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Rules for Installation of Concrete Shelters
- Concrete shelters should be as deep underground as possible, to protect against the effects of radiation and blast.
- The shelter should have as much of its external surface against the ground as possible; to protect against radiation, fragments, projectiles, conduction of heat generated by the occupants, and protection of heat caused by external fires.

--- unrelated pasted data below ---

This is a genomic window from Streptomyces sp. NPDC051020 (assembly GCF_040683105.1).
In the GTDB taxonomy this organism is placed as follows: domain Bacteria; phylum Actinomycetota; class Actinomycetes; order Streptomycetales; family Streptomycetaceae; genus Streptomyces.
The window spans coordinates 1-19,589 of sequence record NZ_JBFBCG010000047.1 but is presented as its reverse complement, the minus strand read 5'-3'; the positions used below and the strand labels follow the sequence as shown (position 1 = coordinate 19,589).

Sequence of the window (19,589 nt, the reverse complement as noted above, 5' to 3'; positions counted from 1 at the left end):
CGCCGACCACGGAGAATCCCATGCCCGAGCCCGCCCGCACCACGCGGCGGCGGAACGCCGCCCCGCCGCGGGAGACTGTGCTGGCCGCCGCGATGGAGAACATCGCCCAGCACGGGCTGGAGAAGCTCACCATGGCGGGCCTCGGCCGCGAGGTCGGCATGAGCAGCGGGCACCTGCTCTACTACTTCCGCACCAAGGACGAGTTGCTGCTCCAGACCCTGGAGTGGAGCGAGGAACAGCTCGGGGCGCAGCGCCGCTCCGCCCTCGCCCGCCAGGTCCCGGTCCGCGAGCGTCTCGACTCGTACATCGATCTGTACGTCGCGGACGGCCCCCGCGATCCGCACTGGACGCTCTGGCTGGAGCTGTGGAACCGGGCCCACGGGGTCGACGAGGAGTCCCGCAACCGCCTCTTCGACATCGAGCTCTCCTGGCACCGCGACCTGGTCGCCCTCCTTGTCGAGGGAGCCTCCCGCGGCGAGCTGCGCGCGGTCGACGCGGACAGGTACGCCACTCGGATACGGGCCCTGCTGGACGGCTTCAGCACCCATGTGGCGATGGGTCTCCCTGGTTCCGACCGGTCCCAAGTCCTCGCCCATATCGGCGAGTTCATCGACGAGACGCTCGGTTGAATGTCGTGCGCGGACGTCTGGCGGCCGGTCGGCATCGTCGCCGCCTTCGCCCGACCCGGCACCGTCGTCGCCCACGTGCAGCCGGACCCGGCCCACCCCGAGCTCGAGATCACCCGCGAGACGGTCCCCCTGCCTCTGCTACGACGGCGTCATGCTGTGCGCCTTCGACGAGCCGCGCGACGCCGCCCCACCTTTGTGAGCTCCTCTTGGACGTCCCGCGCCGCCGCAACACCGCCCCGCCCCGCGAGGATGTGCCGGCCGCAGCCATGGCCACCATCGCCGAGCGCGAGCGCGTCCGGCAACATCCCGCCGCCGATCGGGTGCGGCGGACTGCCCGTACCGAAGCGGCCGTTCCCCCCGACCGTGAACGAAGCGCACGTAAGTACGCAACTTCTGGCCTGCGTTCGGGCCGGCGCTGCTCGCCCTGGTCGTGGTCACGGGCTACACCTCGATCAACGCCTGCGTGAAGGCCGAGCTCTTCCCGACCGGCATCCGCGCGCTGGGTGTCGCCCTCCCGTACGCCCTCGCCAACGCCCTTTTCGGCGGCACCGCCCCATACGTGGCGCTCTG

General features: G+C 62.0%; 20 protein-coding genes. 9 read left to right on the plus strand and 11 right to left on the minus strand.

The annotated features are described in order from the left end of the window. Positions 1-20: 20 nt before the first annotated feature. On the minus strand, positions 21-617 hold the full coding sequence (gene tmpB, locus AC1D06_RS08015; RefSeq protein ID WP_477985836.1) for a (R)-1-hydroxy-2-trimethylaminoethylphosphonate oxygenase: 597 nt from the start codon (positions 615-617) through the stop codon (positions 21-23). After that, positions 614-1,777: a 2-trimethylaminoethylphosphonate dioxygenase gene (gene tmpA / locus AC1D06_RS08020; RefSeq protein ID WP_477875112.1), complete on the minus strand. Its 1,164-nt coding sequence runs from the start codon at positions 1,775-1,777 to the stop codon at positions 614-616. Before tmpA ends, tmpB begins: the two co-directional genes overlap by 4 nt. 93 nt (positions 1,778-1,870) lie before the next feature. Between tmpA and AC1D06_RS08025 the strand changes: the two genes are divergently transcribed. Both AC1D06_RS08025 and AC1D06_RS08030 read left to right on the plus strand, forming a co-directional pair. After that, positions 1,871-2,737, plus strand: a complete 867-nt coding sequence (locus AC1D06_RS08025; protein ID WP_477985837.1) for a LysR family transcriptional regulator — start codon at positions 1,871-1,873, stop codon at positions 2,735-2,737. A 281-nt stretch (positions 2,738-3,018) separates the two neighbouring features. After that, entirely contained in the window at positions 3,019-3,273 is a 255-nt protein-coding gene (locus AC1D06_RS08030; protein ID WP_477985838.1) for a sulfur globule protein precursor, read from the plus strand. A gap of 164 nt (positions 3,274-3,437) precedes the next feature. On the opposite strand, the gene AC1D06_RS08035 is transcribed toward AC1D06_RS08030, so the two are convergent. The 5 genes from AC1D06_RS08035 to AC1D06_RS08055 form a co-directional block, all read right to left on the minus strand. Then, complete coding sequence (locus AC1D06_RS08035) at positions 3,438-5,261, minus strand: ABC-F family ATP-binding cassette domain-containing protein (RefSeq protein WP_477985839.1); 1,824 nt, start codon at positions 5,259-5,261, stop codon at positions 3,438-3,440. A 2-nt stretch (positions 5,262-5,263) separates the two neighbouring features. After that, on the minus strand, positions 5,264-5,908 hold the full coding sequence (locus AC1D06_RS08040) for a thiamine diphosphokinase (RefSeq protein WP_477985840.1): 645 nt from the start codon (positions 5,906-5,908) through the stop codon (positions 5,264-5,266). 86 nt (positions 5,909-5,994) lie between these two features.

- The shelter should be located under the massive parts of the building to protect against radiation, conventional bombs and fire.
- The shelter should be located as far as possible from potential fuel concentrations and flammable materials.
- The shelter should be placed so that emergency exits and air inlets can be extended from the building into zones free from debris to better the possibility of unaided exit and intake of fresh air.
- The living area should not be in 'line of sight' of the door.
- Doors to the shelter room should be off-set from doors to the air lock.
- If there is no airlock, entrance doors to the shelter room should be turned 90 degrees from the entrance hall.
- Doors must be constructed with no less than 8-inch thick concrete, with gas-tight gaskets.